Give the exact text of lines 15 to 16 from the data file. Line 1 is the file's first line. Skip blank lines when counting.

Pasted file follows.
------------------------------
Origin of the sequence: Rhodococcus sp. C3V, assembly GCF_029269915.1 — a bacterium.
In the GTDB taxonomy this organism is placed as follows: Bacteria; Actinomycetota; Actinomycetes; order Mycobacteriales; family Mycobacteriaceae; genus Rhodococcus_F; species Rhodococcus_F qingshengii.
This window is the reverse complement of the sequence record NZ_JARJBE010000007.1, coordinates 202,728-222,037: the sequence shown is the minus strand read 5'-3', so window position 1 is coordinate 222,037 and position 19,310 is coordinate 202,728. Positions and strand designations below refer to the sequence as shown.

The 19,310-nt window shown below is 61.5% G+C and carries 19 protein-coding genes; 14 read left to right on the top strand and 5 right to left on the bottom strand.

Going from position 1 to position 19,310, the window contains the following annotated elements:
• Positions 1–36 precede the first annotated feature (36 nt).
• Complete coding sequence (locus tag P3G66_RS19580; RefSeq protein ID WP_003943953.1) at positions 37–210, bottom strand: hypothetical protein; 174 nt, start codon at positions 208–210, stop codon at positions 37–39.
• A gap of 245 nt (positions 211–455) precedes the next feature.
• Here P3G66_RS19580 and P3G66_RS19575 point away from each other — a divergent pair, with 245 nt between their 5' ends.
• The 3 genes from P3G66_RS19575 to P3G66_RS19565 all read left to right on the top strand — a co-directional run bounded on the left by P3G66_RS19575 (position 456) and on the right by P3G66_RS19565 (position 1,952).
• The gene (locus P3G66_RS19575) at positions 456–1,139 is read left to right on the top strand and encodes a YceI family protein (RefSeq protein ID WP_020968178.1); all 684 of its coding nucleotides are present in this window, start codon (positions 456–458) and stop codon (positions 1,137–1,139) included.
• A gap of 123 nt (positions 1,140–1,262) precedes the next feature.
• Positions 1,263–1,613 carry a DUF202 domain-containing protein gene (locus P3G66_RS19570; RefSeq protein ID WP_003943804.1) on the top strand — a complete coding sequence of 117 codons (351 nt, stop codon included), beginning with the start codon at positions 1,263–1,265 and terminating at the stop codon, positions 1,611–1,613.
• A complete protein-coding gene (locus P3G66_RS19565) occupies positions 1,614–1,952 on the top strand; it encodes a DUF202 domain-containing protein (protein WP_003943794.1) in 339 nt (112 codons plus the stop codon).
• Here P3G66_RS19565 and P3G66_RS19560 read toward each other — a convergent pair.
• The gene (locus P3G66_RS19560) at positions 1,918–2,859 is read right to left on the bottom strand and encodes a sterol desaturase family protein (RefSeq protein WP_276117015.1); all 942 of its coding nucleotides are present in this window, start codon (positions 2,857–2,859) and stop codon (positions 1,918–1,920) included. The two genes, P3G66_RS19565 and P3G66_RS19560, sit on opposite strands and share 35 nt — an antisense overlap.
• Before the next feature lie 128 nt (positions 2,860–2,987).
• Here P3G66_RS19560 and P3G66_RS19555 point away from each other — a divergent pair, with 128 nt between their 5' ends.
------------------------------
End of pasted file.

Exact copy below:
• Here P3G66_RS19565 and P3G66_RS19560 read toward each other — a convergent pair.
• The gene (locus P3G66_RS19560) at positions 1,918–2,859 is read right to left on the bottom strand and encodes a sterol desaturase family protein (RefSeq protein WP_276117015.1); all 942 of its coding nucleotides are present in this window, start codon (positions 2,857–2,859) and stop codon (positions 1,918–1,920) included. The two genes, P3G66_RS19565 and P3G66_RS19560, sit on opposite strands and share 35 nt — an antisense overlap.